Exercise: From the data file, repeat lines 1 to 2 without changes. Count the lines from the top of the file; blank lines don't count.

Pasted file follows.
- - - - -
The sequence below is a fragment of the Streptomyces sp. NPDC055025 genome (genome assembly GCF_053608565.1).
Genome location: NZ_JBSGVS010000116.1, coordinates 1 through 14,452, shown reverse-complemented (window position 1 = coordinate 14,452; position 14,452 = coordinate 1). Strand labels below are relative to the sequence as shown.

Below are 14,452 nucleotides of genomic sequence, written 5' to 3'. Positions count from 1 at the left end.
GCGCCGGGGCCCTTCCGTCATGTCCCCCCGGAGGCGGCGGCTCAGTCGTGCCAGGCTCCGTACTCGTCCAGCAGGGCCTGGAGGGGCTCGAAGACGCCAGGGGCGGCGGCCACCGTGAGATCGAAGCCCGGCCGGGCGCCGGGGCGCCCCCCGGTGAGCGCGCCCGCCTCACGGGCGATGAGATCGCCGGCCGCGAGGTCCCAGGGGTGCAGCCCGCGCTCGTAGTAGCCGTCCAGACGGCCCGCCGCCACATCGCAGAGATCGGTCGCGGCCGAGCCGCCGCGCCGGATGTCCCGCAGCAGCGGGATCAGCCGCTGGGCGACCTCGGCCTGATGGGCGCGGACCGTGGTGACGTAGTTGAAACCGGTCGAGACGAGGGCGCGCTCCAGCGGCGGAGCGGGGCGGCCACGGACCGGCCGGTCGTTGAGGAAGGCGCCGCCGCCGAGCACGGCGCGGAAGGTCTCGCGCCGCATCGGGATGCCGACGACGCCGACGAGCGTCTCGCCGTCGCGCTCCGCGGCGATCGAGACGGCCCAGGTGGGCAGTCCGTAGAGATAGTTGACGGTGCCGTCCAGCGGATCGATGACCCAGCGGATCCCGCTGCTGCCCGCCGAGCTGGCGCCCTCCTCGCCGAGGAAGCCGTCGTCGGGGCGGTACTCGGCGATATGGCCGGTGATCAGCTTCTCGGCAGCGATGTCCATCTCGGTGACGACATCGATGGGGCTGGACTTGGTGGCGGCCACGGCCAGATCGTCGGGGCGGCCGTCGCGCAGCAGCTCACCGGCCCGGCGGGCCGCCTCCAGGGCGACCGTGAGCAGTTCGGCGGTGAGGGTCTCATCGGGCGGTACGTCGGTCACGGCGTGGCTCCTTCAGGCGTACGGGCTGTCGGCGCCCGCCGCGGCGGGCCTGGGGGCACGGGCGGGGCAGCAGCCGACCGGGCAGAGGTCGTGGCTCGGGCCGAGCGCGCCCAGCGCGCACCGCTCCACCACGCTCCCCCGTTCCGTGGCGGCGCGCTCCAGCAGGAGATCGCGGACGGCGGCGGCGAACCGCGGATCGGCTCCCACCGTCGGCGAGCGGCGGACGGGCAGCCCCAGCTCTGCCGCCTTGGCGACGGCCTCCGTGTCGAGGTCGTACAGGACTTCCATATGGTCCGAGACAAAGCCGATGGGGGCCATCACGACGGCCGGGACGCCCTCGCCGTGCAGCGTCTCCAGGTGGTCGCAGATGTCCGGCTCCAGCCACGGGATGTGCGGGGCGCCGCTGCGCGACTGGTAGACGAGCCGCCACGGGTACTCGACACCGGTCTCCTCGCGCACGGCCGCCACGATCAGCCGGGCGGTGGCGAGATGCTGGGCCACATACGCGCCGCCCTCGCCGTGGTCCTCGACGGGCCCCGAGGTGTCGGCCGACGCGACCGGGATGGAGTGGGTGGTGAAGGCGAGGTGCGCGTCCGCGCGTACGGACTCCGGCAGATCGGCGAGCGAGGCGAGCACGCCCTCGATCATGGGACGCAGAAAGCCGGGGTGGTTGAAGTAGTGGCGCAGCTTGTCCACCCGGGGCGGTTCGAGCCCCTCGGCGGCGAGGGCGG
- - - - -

The sequence below is a fragment of the Streptomyces sp. NPDC055025 genome (genome assembly GCF_053608565.1).
Genome location: NZ_JBSGVS010000116.1, coordinates 1 through 14,452, shown reverse-complemented (window position 1 = coordinate 14,452; position 14,452 = coordinate 1). Strand labels below are relative to the sequence as shown.